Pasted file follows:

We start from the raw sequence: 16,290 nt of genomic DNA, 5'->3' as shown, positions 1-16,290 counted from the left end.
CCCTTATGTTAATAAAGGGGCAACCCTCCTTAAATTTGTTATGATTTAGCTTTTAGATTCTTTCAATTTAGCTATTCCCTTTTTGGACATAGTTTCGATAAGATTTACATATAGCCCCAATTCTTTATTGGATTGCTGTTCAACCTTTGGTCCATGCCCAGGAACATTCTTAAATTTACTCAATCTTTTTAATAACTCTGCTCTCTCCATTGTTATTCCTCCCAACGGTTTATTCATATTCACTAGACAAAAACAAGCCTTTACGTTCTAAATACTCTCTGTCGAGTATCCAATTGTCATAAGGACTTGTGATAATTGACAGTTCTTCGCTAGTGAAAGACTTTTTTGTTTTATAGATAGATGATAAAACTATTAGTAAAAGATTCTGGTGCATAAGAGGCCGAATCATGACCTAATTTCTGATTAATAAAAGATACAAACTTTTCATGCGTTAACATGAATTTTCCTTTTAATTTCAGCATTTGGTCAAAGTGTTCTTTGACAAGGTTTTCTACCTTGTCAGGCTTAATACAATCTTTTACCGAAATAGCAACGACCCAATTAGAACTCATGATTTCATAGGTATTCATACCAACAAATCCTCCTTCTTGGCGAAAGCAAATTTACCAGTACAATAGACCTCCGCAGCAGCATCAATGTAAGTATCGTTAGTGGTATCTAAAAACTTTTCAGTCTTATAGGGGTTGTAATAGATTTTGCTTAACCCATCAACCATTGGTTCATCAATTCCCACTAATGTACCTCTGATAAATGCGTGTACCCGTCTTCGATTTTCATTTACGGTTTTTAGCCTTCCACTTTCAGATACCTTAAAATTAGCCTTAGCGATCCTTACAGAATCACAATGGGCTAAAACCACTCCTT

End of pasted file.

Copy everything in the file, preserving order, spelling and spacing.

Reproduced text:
We start from the raw sequence: 16,290 nt of genomic DNA, 5'->3' as shown, positions 1-16,290 counted from the left end.
CCCTTATGTTAATAAAGGGGCAACCCTCCTTAAATTTGTTATGATTTAGCTTTTAGATTCTTTCAATTTAGCTATTCCCTTTTTGGACATAGTTTCGATAAGATTTACATATAGCCCCAATTCTTTATTGGATTGCTGTTCAACCTTTGGTCCATGCCCAGGAACATTCTTAAATTTACTCAATCTTTTTAATAACTCTGCTCTCTCCATTGTTATTCCTCCCAACGGTTTATTCATATTCACTAGACAAAAACAAGCCTTTACGTTCTAAATACTCTCTGTCGAGTATCCAATTGTCATAAGGACTTGTGATAATTGACAGTTCTTCGCTAGTGAAAGACTTTTTTGTTTTATAGATAGATGATAAAACTATTAGTAAAAGATTCTGGTGCATAAGAGGCCGAATCATGACCTAATTTCTGATTAATAAAAGATACAAACTTTTCATGCGTTAACATGAATTTTCCTTTTAATTTCAGCATTTGGTCAAAGTGTTCTTTGACAAGGTTTTCTACCTTGTCAGGCTTAATACAATCTTTTACCGAAATAGCAACGACCCAATTAGAACTCATGATTTCATAGGTATTCATACCAACAAATCCTCCTTCTTGGCGAAAGCAAATTTACCAGTACAATAGACCTCCGCAGCAGCATCAATGTAAGTATCGTTAGTGGTATCTAAAAACTTTTCAGTCTTATAGGGGTTGTAATAGATTTTGCTTAACCCATCAACCATTGGTTCATCAATTCCCACTAATGTACCTCTGATAAATGCGTGTACCCGTCTTCGATTTTCATTTACGGTTTTTAGCCTTCCACTTTCAGATACCTTAAAATTAGCCTTAGCGATCCTTACAGAATCACAATGGGCTAAAACCACTCCTT